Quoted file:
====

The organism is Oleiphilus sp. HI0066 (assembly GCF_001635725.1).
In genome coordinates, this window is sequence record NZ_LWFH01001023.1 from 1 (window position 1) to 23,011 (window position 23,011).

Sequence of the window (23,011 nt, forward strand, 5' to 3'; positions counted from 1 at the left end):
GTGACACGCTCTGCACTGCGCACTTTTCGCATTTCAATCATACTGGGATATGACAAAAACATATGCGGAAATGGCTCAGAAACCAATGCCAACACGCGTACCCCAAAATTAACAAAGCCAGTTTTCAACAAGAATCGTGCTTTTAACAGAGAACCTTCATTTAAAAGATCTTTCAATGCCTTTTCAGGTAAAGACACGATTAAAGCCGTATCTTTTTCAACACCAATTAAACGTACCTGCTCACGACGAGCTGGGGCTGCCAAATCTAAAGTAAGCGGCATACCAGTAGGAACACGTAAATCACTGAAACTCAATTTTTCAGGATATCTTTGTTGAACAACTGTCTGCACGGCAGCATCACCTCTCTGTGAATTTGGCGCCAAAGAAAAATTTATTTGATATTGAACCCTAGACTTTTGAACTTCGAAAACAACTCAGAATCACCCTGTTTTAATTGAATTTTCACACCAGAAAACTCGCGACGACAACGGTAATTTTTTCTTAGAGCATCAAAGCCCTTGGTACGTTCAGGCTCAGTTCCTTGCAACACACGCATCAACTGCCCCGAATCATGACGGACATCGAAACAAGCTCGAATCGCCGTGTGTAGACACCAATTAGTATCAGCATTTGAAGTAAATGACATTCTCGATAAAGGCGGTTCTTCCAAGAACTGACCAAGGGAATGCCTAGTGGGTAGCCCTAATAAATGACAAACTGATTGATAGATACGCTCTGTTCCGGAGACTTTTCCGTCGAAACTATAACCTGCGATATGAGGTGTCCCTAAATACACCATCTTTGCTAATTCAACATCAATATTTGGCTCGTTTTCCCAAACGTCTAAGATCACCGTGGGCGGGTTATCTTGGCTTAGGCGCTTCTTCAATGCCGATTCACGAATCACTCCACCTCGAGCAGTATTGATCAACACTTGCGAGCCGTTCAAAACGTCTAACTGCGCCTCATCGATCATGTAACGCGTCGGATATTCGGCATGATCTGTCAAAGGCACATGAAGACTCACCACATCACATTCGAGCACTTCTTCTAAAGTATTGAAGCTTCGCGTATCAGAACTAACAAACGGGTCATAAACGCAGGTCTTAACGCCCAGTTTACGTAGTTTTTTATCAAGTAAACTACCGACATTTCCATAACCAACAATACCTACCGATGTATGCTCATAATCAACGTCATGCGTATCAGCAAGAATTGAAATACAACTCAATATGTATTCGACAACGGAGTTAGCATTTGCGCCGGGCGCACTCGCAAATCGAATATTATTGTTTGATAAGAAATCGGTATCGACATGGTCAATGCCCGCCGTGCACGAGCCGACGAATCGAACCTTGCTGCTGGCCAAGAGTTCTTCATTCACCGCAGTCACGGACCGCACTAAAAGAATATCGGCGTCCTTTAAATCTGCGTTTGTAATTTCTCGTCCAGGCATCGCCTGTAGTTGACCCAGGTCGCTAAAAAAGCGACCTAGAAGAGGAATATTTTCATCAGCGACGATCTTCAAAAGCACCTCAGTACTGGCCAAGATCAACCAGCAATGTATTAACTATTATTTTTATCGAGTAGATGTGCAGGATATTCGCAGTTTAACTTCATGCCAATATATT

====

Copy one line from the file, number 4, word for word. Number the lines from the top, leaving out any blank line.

GTGACACGCTCTGCACTGCGCACTTTTCGCATTTCAATCATACTGGGATATGACAAAAACATATGCGGAAATGGCTCAGAAACCAATGCCAACACGCGTACCCCAAAATTAACAAAGCCAGTTTTCAACAAGAATCGTGCTTTTAACAGAGAACCTTCATTTAAAAGATCTTTCAATGCCTTTTCAGGTAAAGACACGATTAAAGCCGTATCTTTTTCAACACCAATTAAACGTACCTGCTCACGACGAGCTGGGGCTGCCAAATCTAAAGTAAGCGGCATACCAGTAGGAACACGTAAATCACTGAAACTCAATTTTTCAGGATATCTTTGTTGAACAACTGTCTGCACGGCAGCATCACCTCTCTGTGAATTTGGCGCCAAAGAAAAATTTATTTGATATTGAACCCTAGACTTTTGAACTTCGAAAACAACTCAGAATCACCCTGTTTTAATTGAATTTTCACACCAGAAAACTCGCGACGACAACGGTAATTTTTTCTTAGAGCATCAAAGCCCTTGGTACGTTCAGGCTCAGTTCCTTGCAACACACGCATCAACTGCCCCGAATCATGACGGACATCGAAACAAGCTCGAATCGCCGTGTGTAGACACCAATTAGTATCAGCATTTGAAGTAAATGACATTCTCGATAAAGGCGGTTCTTCCAAGAACTGACCAAGGGAATGCCTAGTGGGTAGCCCTAATAAATGACAAACTGATTGATAGATACGCTCTGTTCCGGAGACTTTTCCGTCGAAACTATAACCTGCGATATGAGGTGTCCCTAAATACACCATCTTTGCTAATTCAACATCAATATTTGGCTCGTTTTCCCAAACGTCTAAGATCACCGTGGGCGGGTTATCTTGGCTTAGGCGCTTCTTCAATGCCGATTCACGAATCACTCCACCTCGAGCAGTATTGATCAACACTTGCGAGCCGTTCAAAACGTCTAACTGCGCCTCATCGATCATGTAACGCGTCGGATATTCGGCATGATCTGTCAAAGGCACATGAAGACTCACCACATCACATTCGAGCACTTCTTCTAAAGTATTGAAGCTTCGCGTATCAGAACTAACAAACGGGTCATAAACGCAGGTCTTAACGCCCAGTTTACGTAGTTTTTTATCAAGTAAACTACCGACATTTCCATAACCAACAATACCTACCGATGTATGCTCATAATCAACGTCATGCGTATCAGCAAGAATTGAAATACAACTCAATATGTATTCGACAACGGAGTTAGCATTTGCGCCGGGCGCACTCGCAAATCGAATATTATTGTTTGATAAGAAATCGGTATCGACATGGTCAATGCCCGCCGTGCACGAGCCGACGAATCGAACCTTGCTGCTGGCCAAGAGTTCTTCATTCACCGCAGTCACGGACCGCACTAAAAGAATATCGGCGTCCTTTAAATCTGCGTTTGTAATTTCTCGTCCAGGCATCGCCTGTAGTTGACCCAGGTCGCTAAAAAAGCGACCTAGAAGAGGAATATTTTCATCAGCGACGATCTTCAAAAGCACCTCAGTACTGGCCAAGATCAACCAGCAATGTATTAACTATTATTTTTATCGAGTAGATGTGCAGGATATTCGCAGTTTAACTTCATGCCAATATATT